Central Island Healthcare received 36 citations for violations of public health code between 2016 and 2020, according to New York State Department of Health records accessed on February 27, 2020. The Plainview nursing home’s citations resulted from a total of four surveys by state inspectors. The deficiencies they describe include the following:
1. The nursing home did not ensure residents were free from abuse. Section 483.12 of the Federal Code specifies that nursing home residents are entitled “to be free from abuse, neglect, misappropriation of resident property, and exploitation.” An April 2018 citation found that Central Island Healthcare did not ensure this right for one resident. The citation found specifically that a Certified Nursing Assistant at the facility “forcibly placed” the resident in their bed “and changed the resident’s clothes against the wishes repeatedly expressed by the resident to remain dressed and out of bed.” A plan of correction undertaken by the facility included the suspension, investigation, and termination of the CNA in question.
2. The nursing home did not maintain sufficiently low medication error rates. Section 483.45 of the Federal Code stipulates that nursing homes must keep medication error rates below five percent. A February 2018 citation found that Central Island Healthcare did not keep one resident free from low enough error rates. The citation states specifically that the resident was twice administered an injection of a certain medication “without a physician’s orders.” In an interview, the facility’s Assistant Director of Nursing attributed the error to the medication’s end date not being entered in the computer. A plan of correction undertaken by the facility included the discontinuation of the medication.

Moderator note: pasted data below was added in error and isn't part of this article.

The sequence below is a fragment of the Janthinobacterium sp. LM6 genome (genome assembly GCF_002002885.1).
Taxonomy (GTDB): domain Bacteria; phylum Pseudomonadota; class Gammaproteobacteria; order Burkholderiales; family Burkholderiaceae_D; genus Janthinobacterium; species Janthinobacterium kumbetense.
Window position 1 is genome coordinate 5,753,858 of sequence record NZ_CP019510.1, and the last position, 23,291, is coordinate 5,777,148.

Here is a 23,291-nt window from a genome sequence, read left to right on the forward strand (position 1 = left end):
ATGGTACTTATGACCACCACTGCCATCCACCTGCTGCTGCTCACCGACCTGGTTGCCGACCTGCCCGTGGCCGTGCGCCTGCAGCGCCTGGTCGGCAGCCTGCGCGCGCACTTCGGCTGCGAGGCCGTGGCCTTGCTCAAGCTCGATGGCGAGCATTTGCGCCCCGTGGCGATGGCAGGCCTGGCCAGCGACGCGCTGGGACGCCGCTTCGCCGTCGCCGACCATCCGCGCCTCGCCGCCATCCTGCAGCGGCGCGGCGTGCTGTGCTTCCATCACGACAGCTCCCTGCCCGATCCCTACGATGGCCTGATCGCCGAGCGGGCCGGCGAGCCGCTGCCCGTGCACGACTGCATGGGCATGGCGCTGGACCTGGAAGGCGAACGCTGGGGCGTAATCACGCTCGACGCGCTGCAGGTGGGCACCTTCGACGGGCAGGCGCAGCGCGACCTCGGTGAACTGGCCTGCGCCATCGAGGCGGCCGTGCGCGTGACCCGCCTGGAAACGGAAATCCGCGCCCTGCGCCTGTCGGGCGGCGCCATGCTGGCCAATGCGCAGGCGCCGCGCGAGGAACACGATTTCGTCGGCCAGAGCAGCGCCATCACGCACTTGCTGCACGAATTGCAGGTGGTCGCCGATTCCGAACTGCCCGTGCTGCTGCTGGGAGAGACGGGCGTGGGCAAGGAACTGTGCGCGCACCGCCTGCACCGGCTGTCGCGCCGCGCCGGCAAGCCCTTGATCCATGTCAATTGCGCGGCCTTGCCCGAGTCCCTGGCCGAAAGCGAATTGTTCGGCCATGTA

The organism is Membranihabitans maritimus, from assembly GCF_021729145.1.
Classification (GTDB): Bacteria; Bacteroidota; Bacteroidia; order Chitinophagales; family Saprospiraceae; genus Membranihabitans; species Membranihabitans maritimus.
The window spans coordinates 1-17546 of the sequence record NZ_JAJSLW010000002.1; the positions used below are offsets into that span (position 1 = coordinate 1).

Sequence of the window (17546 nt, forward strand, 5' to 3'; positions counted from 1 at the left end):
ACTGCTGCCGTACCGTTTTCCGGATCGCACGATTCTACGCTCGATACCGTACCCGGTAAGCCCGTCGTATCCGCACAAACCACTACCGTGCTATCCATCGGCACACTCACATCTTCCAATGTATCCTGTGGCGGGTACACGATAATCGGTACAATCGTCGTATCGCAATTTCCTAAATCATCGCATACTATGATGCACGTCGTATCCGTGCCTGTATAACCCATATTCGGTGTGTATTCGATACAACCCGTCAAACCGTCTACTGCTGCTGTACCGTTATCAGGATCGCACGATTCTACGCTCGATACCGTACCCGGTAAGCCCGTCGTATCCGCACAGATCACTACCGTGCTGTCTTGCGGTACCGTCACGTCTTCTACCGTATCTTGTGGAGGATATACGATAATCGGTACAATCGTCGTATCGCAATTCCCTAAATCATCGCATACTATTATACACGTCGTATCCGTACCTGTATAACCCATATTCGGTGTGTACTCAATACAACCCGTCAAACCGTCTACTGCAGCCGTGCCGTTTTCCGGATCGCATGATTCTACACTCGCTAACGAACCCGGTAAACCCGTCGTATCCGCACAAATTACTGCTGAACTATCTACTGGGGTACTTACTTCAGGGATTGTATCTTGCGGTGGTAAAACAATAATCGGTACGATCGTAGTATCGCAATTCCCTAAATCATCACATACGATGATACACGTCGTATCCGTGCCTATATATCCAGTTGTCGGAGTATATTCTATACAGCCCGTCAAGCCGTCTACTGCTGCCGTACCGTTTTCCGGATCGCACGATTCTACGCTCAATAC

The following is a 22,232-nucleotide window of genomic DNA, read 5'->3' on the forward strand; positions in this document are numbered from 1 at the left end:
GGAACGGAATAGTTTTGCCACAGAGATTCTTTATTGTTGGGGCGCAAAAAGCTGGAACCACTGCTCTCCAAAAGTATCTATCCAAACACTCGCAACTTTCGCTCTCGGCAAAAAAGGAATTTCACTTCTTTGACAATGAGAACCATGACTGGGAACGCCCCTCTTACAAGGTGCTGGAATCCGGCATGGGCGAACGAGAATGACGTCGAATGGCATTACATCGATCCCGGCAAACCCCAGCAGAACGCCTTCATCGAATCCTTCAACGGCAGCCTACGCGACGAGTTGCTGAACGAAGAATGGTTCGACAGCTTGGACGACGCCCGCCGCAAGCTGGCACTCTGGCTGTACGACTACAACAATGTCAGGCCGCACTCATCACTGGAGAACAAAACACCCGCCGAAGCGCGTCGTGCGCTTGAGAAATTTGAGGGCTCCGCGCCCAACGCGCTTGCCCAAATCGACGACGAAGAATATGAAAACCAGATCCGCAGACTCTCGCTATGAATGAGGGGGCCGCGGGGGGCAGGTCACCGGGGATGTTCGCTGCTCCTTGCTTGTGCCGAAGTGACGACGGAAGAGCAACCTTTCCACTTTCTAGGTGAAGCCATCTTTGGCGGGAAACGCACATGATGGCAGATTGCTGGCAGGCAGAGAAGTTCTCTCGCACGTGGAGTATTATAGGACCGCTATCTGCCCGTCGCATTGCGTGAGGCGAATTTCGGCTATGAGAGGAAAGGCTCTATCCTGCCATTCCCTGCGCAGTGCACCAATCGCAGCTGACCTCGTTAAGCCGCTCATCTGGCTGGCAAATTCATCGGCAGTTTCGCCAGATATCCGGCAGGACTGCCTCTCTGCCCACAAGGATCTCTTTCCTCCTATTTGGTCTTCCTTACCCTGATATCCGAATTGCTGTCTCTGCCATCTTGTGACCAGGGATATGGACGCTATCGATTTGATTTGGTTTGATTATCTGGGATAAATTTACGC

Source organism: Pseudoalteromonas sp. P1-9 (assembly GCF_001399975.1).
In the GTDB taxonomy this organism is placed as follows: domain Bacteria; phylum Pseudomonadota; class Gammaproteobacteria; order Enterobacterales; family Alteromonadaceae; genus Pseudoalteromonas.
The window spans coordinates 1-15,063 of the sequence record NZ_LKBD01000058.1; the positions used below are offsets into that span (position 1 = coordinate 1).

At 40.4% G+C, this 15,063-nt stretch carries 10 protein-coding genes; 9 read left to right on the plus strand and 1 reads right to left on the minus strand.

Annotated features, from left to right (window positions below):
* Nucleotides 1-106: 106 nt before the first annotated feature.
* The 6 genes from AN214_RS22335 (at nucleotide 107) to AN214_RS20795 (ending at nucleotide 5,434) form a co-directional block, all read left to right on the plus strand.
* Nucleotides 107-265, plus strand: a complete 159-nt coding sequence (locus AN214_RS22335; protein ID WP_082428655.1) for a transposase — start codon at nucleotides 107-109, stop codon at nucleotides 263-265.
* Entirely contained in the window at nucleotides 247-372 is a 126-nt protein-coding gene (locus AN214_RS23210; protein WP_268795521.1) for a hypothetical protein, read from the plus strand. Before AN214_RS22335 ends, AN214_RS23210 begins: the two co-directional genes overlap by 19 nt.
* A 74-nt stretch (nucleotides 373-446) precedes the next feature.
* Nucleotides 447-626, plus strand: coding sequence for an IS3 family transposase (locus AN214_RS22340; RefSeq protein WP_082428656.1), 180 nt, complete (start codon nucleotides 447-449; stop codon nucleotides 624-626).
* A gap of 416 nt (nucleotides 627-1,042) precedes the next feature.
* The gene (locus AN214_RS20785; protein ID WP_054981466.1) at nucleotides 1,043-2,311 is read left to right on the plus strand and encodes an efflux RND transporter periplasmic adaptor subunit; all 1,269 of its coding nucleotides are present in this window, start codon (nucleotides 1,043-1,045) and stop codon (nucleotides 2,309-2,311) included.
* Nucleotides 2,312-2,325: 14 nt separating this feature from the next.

3. The nursing home did not ensure necessary treatment and care for pressure ulcers and bedsores. Under Section 483.25 of the Federal Code, nursing homes must ensure that “a resident having pressure sores receives necessary treatment and services to promote healing” and to prevent the development of new sores. A November 2016 citation found that Central Island Healthcare did not ensure such for one resident. The citation states specifically that the facility provided “no documented evidence that weekly body checks were being conducted” for the resident, who was identified as having two unstageable pressure ulcers, only one of which was present on admission. A plan of correction undertaken by the facility included the updating of the resident’s care plan to reflect the current status of their wounds.
The attorneys at the Law Offices of Thomas L. Gallivan, PLLC work diligently to protect the rights of nursing home residents. Please contact us to discuss in the event you have a potential case involving neglect or abuse.